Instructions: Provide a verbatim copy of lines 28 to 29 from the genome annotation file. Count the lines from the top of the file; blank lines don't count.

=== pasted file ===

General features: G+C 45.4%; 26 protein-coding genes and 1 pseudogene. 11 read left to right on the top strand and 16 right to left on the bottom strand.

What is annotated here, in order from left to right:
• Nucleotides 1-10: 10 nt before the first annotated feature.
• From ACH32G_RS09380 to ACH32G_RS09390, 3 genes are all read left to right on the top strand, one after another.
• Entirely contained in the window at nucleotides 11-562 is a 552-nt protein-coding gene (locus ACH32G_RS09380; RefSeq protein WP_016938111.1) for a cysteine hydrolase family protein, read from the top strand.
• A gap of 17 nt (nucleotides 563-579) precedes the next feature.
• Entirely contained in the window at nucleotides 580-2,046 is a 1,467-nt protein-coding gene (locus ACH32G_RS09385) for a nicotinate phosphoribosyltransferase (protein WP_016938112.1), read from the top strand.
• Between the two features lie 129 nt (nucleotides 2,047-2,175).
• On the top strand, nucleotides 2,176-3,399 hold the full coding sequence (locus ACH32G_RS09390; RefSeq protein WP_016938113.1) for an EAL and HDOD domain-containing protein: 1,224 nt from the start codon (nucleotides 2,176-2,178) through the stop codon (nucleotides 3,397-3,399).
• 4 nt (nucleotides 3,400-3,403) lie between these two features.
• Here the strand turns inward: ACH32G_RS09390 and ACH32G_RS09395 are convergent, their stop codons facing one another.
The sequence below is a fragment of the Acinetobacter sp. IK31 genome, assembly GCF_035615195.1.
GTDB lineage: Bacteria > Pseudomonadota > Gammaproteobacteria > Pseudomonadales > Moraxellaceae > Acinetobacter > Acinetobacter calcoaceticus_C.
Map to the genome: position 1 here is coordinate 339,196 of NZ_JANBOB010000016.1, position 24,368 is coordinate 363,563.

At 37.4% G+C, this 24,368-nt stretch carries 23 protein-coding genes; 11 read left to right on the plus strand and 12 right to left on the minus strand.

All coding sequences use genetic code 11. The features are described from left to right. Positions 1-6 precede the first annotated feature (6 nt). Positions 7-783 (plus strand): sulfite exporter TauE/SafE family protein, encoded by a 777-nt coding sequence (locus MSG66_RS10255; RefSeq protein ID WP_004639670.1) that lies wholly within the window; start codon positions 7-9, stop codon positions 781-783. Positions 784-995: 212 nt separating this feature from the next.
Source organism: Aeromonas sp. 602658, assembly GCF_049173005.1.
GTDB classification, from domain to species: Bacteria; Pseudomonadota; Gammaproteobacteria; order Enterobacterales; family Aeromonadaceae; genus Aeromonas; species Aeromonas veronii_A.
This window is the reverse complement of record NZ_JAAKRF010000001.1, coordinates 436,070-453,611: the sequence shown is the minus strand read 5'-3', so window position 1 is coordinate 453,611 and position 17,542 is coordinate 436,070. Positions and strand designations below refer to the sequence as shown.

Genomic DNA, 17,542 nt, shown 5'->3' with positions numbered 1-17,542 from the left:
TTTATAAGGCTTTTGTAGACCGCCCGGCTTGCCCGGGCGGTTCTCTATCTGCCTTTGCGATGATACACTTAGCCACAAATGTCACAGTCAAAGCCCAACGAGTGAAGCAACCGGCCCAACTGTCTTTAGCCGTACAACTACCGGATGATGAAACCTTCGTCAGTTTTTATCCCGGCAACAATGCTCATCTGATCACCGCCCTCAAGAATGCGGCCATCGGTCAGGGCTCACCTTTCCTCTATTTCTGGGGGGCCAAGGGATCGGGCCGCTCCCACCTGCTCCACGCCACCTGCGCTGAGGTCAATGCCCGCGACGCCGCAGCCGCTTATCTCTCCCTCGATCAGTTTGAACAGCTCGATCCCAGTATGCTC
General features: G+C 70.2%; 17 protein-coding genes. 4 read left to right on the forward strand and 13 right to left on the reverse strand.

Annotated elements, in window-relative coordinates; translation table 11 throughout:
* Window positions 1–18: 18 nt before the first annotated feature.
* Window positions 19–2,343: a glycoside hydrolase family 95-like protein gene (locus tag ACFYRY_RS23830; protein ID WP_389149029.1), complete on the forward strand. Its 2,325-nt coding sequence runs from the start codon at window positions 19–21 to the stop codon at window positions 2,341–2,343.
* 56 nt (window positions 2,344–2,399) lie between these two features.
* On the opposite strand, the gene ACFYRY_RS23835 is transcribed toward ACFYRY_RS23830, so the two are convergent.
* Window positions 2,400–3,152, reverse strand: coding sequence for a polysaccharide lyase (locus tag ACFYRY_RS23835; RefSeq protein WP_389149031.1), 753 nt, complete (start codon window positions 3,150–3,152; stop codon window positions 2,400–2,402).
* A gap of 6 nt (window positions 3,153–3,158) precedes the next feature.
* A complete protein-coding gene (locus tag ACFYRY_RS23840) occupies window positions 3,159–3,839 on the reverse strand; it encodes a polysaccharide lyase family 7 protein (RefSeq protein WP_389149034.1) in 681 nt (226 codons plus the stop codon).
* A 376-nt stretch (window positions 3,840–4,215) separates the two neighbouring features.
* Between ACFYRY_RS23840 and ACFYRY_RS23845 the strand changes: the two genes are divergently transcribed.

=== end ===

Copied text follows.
* Window positions 2,400–3,152, reverse strand: coding sequence for a polysaccharide lyase (locus tag ACFYRY_RS23835; RefSeq protein WP_389149031.1), 753 nt, complete (start codon window positions 3,150–3,152; stop codon window positions 2,400–2,402).
* A gap of 6 nt (window positions 3,153–3,158) precedes the next feature.